How To Use The Spanish Verb Parecer

This lesson covers how to use the Spanish verb “appear”. This is a Spanish verb that students sometimes have trouble with, because it is used in different ways and with different meanings. This verb is Parecer (to seem, to seem, to appear), and you can also use it as a reflexive verb and as a verb with the indirect object. Let’s see each case:

SEEM

I look like

You seem

He / she / it seems

We-how we seem

You / they seem

In this case, we use seem to talk about our impression of someone.

You seem tired, did you sleep well? (You look tired, did you sleep well?)

I don’t know that girl that much, but she seems nice. (I don’t know much about this girl, but she seems nice.)

He seemed very smart, but obviously we were wrong, he has answered most of the questions incorrectly. (He seemed very smart, but we were obviously wrong, he answered most of the questions incorrectly.)

RESEMBLE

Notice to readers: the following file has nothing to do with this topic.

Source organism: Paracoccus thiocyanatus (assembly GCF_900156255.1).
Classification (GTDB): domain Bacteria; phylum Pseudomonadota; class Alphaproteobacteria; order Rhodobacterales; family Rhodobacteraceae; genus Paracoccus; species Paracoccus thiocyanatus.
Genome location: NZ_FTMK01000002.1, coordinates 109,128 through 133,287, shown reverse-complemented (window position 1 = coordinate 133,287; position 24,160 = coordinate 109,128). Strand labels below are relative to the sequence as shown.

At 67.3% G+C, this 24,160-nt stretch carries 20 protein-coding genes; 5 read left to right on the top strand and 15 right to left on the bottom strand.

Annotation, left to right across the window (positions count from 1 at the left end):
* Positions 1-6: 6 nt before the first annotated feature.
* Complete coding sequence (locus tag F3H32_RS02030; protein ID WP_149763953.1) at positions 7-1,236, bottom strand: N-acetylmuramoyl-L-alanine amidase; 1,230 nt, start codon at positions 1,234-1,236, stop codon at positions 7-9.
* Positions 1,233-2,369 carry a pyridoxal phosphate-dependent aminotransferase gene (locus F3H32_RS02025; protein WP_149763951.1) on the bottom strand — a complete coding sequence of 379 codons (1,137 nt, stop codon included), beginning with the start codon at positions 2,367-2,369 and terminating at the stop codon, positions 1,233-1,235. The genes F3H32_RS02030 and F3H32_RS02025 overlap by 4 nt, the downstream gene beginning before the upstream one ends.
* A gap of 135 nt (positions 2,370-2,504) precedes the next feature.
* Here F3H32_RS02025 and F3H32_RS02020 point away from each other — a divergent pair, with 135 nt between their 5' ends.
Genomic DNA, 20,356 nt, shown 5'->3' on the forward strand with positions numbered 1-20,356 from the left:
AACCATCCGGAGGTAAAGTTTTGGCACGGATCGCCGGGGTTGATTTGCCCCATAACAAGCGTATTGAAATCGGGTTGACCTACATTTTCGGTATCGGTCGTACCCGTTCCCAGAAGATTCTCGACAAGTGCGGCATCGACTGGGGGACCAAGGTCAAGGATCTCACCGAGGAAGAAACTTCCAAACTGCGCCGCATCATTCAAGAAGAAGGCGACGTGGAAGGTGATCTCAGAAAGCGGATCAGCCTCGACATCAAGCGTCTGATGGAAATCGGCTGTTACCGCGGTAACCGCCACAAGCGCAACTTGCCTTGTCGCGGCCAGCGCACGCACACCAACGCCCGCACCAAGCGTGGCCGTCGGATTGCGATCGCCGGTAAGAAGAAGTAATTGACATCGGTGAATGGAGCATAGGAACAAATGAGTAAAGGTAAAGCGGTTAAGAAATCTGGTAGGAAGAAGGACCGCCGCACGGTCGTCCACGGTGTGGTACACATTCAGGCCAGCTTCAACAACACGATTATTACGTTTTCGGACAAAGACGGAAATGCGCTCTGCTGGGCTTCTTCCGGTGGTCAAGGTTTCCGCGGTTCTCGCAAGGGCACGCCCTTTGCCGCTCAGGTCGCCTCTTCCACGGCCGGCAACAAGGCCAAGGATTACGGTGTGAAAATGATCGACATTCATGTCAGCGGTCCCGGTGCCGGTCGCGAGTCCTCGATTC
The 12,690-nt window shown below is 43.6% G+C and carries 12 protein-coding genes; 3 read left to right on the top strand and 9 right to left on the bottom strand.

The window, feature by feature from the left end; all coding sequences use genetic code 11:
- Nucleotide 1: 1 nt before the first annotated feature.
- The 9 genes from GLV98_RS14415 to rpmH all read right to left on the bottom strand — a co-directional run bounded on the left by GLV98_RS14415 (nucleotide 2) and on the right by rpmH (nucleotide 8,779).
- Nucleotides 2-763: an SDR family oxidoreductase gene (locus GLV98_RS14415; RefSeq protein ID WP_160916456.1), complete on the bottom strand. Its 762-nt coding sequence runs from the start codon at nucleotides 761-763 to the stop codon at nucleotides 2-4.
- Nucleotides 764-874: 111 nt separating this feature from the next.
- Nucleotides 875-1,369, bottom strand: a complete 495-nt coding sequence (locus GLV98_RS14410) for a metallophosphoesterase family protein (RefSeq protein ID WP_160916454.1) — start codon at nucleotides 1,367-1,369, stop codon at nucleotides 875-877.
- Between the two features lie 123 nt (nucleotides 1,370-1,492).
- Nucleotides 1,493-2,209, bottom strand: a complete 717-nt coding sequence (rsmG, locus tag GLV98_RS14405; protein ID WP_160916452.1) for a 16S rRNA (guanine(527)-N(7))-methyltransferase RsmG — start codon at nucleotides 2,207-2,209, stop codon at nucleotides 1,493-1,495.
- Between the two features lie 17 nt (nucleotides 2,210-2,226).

I look like

You look like

It looks like (Person)

We look alike

It seems

We use Resembling to compare a person with another person who we think is similar.

Juan looks like his dad, because they are both tall. (Juan is like his father, because they are both tall).

Who do you look like in your family? (Who do you look like in your family?)

I look like my mom and my brother looks like my dad. (I look like my mom and my brother looks like my dad).

When we are not being specific about whether we are talking about personality or physical, we are talking about physical, if not, we usually have to be specific.

My mom loves math, and I’m very bad at math, I hate it. In that we are not alike. (My mom loves math, and I’m very bad at math, I hate it. In this case we are not the same).

APPEAR with indirect object

(To me) I

(To you / you)

(To you / him / her) It seems / n

(To us

(To you / them)

In this case, the verb is used to make opinions.

What do you think of the latest Julio Iglesias CD? (What do you think of the latest Julio Iglesias CD?)

It seems a bit boring to me. (I think it’s a bit boring).

It seems to me + Adjective: It seems good to me. (I think it’s good.)

It seems to me that + Phrase with verb: It seems to me that it has many beautiful songs. (I think it has a lot of nice songs).

As with the verb Like, if after the verb I have a plural noun, I have to use it also in the plural.

What do you think of these photographs? (What do you think of these images?)

They look great to me. (I think they are great.)

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